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The Price of Catholic Unity

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The Price of Catholic Unity

Cardinal Joseph Zen attends a news conference in Hong Kong in 2018. (Bobby Yip/Reuters)

Lectures from a cardinal in contemporary Communist China

For Love of My People I Will Not Remain Silent: On the Situation of the Church in China, published in English this year, is a series of eight lectures by Joseph Cardinal Zen. Cardinal Zen delivered the lectures in Hong Kong in 2017. The lectures are an account of the state of the relationship between the Church within and the Church outside China from 2000 to 2017, focusing on a letter written by Pope Benedict to Chinese Catholics in 2007 and on diplomatic relations between the Vatican and the Church in China.

Though the plight of faithful in China may currently be overshadowed by the many high-profile sexual-abuse scandals within the Church, the persecution faced by Catholics in the avowedly atheist country should not be disregarded. But it is not the Chinese government’s oppression of religious minorities that Zen focuses on. In his lectures he details the incompetence and corruption of Church officials in their handling of the complex and tense relationship between Vatican officials and diplomats, the state-run Chinese Patriotic Catholic Association (PCA), and the underground Catholic Church in China.

The PCA has historically operated under the auspices of the ruling Communist party rather than Rome, appointing its own bishops without Vatican approval and thereby rendering those bishops latae sententiae excommunicants. Pope Benedict XVI in 2006 formally excommunicated two PCA-appointed bishops and the two bishops who had ordained them. The underground Catholic Church in China is in good standing and full communion with Rome but lacks the approval of the Chinese government and therefore suffers persecution.

Some Chinese Catholics loathe the state-run Church as an empty apparatus intended for control rather than sincere devotion, some believers trust only the state-sanctioned Church, and some do not bother to distinguish between the two, since the difference is not in rite or theology but in ecclesiological administration. Zen, who is still outspoken in his disapproval of the provisional agreement signed on September 22 of last year, criticizes the prevarications of the Vatican in its dealings with the Church in China in For Love of My People. He condemns the strategy of “compromise and surrender” and says that the “Curia has always tried to please the Chinese government.”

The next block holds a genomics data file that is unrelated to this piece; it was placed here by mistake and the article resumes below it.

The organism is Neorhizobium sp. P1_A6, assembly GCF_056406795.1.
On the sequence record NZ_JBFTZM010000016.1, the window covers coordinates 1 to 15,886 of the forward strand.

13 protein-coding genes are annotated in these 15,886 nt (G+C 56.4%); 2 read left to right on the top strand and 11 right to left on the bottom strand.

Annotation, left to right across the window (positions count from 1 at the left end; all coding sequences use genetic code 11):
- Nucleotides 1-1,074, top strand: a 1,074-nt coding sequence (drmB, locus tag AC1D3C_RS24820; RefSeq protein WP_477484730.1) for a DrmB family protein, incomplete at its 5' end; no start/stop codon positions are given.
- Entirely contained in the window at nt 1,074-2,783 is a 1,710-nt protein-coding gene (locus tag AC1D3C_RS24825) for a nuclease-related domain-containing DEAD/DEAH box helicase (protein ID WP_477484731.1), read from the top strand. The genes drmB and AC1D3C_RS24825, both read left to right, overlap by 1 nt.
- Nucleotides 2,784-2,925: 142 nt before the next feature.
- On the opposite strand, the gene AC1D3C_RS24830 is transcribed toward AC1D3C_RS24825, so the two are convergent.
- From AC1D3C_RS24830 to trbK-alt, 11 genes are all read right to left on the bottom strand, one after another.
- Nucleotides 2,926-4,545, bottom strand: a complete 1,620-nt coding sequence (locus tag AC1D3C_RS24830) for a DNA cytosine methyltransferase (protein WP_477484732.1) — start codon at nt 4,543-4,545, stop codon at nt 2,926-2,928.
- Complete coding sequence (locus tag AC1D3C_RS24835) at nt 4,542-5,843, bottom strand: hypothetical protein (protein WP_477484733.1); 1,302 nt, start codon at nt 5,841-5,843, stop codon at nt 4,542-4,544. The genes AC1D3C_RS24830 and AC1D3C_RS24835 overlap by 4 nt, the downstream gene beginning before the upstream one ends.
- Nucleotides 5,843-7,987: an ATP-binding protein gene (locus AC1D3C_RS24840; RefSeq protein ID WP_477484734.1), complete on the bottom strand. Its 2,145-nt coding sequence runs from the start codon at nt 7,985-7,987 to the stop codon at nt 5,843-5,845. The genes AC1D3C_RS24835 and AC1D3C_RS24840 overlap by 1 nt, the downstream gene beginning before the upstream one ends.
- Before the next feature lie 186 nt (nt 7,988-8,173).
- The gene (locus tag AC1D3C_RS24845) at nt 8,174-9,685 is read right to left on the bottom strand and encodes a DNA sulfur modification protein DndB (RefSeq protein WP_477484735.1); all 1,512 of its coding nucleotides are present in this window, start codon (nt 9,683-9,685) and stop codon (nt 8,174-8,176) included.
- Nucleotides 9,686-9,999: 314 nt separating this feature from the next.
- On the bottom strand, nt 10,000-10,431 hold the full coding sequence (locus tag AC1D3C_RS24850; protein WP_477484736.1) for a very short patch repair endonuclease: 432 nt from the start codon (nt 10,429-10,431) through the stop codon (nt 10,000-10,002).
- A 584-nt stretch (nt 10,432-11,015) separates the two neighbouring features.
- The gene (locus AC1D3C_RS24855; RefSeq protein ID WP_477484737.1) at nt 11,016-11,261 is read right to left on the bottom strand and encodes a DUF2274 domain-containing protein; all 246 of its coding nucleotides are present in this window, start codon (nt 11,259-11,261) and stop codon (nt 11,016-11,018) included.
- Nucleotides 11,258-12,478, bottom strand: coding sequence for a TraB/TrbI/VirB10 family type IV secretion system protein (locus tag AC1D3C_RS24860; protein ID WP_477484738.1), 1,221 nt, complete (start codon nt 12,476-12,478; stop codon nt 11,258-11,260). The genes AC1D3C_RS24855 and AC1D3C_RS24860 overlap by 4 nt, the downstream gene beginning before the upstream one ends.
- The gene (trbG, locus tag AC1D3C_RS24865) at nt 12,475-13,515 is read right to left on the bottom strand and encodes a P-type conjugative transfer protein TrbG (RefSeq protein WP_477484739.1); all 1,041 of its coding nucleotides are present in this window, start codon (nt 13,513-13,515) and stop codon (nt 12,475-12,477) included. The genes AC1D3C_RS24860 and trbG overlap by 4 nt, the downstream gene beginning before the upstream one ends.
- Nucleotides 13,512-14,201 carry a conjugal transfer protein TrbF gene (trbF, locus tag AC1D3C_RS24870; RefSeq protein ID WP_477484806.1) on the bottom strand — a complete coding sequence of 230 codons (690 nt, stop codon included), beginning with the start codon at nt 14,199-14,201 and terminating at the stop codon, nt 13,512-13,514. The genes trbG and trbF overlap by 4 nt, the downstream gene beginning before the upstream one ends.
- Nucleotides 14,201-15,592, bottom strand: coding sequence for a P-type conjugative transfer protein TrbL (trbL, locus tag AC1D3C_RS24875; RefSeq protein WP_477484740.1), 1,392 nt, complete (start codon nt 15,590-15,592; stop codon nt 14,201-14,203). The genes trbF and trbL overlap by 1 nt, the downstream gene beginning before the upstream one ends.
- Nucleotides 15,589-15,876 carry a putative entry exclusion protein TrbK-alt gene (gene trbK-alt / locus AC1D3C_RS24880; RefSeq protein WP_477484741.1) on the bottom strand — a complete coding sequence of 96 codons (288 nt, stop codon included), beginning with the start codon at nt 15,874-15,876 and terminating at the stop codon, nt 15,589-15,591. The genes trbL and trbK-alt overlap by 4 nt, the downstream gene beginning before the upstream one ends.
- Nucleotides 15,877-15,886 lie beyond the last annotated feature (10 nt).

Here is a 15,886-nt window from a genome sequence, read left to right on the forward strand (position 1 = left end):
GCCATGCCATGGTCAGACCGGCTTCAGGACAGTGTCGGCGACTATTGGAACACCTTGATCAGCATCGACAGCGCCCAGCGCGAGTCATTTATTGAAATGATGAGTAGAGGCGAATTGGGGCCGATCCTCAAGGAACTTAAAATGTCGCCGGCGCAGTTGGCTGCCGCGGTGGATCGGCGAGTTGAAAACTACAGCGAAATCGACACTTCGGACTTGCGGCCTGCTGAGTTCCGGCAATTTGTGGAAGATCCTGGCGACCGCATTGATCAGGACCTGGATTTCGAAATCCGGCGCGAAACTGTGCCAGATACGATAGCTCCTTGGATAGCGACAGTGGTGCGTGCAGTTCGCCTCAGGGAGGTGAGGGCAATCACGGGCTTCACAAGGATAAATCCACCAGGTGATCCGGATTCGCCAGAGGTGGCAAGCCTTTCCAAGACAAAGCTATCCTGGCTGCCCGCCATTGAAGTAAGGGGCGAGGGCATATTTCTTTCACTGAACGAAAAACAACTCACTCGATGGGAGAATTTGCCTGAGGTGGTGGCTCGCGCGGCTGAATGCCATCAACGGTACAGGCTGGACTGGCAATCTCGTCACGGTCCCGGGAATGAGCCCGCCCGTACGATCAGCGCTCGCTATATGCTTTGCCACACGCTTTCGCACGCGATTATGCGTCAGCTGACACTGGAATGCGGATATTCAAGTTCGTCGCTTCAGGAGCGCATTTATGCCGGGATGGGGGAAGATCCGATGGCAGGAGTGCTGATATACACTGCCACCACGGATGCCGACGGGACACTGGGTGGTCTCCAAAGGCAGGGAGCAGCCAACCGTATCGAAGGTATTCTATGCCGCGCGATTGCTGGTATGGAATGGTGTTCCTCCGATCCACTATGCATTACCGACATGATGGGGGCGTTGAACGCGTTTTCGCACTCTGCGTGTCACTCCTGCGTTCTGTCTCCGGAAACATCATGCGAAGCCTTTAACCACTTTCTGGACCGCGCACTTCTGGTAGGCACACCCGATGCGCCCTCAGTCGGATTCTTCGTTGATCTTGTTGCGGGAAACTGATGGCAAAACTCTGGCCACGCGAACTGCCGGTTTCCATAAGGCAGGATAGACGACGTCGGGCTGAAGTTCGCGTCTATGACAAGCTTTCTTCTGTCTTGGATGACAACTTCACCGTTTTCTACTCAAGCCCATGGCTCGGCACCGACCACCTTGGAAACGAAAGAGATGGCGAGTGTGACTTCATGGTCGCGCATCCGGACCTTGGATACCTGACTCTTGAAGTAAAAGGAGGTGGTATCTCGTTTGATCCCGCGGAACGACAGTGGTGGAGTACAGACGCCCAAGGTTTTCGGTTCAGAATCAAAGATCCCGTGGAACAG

In 1988, the Vatican issued eight points on Catholicism in China. The provisional agreement signed last year is in discord with them. In the eight points, the Vatican’s Congregation for the Evangelization of Peoples decreed that PCA ordinations were valid but not licit. But under the agreement, in what Pope Francis has claimed is an attempt to foster healing and unity among Chinese Catholics, the distinction between PCA and Catholic bishops has been erased. Francis has recognized eight bishops (one deceased) appointed by the PCA in Beijing as in full ecclesial communion with Rome, even though they were appointed with flagrant disregard for the Vatican and, in some cases, had been previously excommunicated.

While the agreement is a step toward repairing the rift within the Chinese Church, it has left Catholics who have long fought for the underground Church in China feeling subverted and betrayed. Pope Francis has admitted that the agreement will not necessarily end the suffering of Chinese Catholics. The pope has also lamented “the suffering for those who don’t understand, or who have so many years behind them of living clandestinely.” Catholics such as Cardinal Zen who have long encouraged opposition to the PCA suddenly find the Vatican itself seeking common ground with the organization.

Unity of believers is a worthy and principal goal, but proper form and the authority of the Church should not be sacrificed in achieving it. Zen decried the agreement before and after it was signed, seeing it as an attempt by the Church to ingratiate itself with China’s ruling party rather than defend true believers. Zen rightly notes of Vatican officials that “if today they go along with the regime, tomorrow our Church will not be welcome for the rebuilding of the new China.”